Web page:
The women of wine

A closer look at Le Donne del Vino

Alice Fischetti
April 16, 2018 - 8:10

Wine is perhaps the most culturally symbolic beverage in recorded Italian history. Inextricably linked to Tuscany’s genetic makeup, the drink is one of the region’s oldest businesses, an industry recently subject to somewhat of a Risorgimento. In the last decades, international world-class varieties (especially French) have shared the limelight with traditional local grapes. In this shifting environment, new generations of winemakers have turned to alternative and innovative production methods, their focus set on sustainability and on reviving indigenous varietals.



Yet despite apparent advancements and the maturation of values, industry professionals have also faced a grim reality: though no other business has permeated Italian culture and identity with such consistency, it is also true that no other industry has excluded the presence and leadership of women for so long. In Italy, “women winemakers have always been viewed with something between suspicion and amusement” wrote Ann B. Matasar in her 2010 book Women of Wine: The Rise of Women in the Global Wine Industry. That wariness extends far beyond women oenologists and to women throughout the wine sector. It’s this inequality that heralded the birth of a groundbreaking organization 30 years ago: Le Donne del Vino, an association that is slowly but surely overturning male dominance in wine.

Le Donne del Vino was established in Florence on March 19, 1988, a group of roughly 70 women led by one of four original associates, Elisabetta Tognana. In what was then an even more male-dominated industry, the women officially presented their association at the 21st edition of Verona's wine trade fair Vinitaly. The act of female solidarity “roused smiles,” as current president Donatella Cinelli Colombini recalls, “as if to say, what could these women possibly be?” A model for the surfacing of similar organizations all over Europe, today Le Donne del Vino is the largest women’s wine organization in the world.

Donatella Cinelli Colombini



Boasting 770 members, “the organization’s aims are twofold,” explains Cinelli Colombini: “to promote the role of women and the diffusion of the culture of wine and to encourage responsible consumption”. Since its origins, the organization has employed an interdisciplinary approach in embracing the entire wine supply chain: from producers to restaurateurs, wine shop owners, sommeliers, journalists and other experts. Only a few years after its birth, the group grew to see international representatives, the new millennium bringing about its division into regional delegations.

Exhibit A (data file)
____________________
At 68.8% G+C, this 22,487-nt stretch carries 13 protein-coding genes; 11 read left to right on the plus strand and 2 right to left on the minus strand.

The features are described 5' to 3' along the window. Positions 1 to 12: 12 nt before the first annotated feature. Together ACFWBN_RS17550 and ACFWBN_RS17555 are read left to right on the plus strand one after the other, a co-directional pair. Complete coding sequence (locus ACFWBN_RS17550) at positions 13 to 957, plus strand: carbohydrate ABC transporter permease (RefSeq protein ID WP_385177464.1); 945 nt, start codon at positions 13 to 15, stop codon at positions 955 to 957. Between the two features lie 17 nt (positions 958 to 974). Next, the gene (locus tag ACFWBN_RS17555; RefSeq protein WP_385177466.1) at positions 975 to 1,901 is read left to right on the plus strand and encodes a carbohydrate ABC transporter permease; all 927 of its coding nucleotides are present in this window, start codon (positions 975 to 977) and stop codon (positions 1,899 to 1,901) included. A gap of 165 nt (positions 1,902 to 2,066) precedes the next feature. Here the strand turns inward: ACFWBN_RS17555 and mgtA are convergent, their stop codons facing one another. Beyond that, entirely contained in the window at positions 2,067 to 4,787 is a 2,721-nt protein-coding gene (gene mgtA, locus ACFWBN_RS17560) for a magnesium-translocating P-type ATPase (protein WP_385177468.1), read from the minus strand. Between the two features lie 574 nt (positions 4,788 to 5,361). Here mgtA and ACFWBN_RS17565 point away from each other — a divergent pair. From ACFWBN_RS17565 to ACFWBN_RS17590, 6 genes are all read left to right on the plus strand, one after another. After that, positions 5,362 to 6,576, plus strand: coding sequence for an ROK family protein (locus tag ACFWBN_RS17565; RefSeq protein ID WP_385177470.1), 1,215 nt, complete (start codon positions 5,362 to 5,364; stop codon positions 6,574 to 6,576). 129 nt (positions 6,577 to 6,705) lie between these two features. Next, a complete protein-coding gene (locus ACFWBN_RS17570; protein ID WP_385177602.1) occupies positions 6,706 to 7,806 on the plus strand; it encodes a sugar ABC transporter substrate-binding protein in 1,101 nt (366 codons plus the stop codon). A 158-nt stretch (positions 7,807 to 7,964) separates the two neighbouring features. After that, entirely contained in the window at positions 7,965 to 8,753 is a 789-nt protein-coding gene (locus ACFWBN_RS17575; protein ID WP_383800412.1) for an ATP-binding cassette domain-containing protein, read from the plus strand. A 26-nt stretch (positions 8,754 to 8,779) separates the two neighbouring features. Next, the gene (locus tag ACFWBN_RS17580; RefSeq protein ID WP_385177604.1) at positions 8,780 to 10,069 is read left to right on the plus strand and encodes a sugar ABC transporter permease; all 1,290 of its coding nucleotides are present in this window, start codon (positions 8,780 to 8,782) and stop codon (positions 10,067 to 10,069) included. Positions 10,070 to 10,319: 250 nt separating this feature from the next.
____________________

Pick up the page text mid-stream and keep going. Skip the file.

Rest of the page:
Yet despite the improvement, “{wine} remains a very masculine industry,” Cinelli Colombini sustains. “Women began playing leading roles in the second half of the twentieth century. Now they are starting to become more numerous but still remain a minority.”

Women run approximately 21 per cent of Italian companies, a third of which are food- or tourism-based (source: Unioncamere). They manage 28 per cent of wineries with vineyards, 12 per cent of industrial cellars, 24 per cent of companies that market retail wine and 12.5 per cent of wholesale ones (Cribis-Crif). Yet despite the rise of women in management positions, they are lacking in the highest positions of power: in the CDA (Food Distribution Consortium), female presence falls below 10 per cent.

Promoting female presence in roles that directly impact policy is quite a challenge, Cinelli Colombini explains (“Women simply don’t run”), leading the association to prioritize encouraging the candidacy of women in consortia. Through courses focused on legislation, territorial marketing and the importance of consortia, the organization hopes to encourage more women to run for leadership positions, a means of implementing change from the top down.



Yet the association has achieved plenty in its first 30 years, hosting major events, impressive charity initiatives, wine seminars, courses, tastings and more to connect women and encourage shared initiatives. In about one month, Le Donne del Vino will launch pilot courses on communications and gender wine marketing, a database that will offer training opportunities (internships, courses and scholarships) for women under 30 hoping to break into the wine world.

Perhaps the most telling facet of women in wine is their dominance in the most innovative sectors. “If we look at companies directed by women,” says Cinelli Colombini, “we’ll see that they are more aligned with what we want to see in the future,” namely, organic wineries, companies focused on the preservation of older vineyards, ones with higher exportation rates and higher-quality products. Cinelli Colombini remarks, “I have noticed that, especially given the increased number of educated women, they are now seen as a great opportunity for growth,” a stark contrast to the smiles provoked 30 years ago.

It is clear that the Italian wine industry’s shifts in production methods and global impact are directly linked to the growing presence of women in managerial positions. Looking to the future, Cinelli Colombini cites Wine Australia chairman Brian Walsh, who epically declared that the wine industry was “losing talent” while referring to the many woman who study viticulture and wine production but that leave the industry. In Italy, oenology claims a 50 per cent female enrollment rate; roughly 10 per cent pursue careers in the field.

As the owner of Italy’s first all-woman winery, Cinelli Colombini is optimistic about the impact of female solidarity in the wine industry. “I hope the authorities will soon face everything with {Walsh's} attitude,” she says, “as little by little things are changing.”

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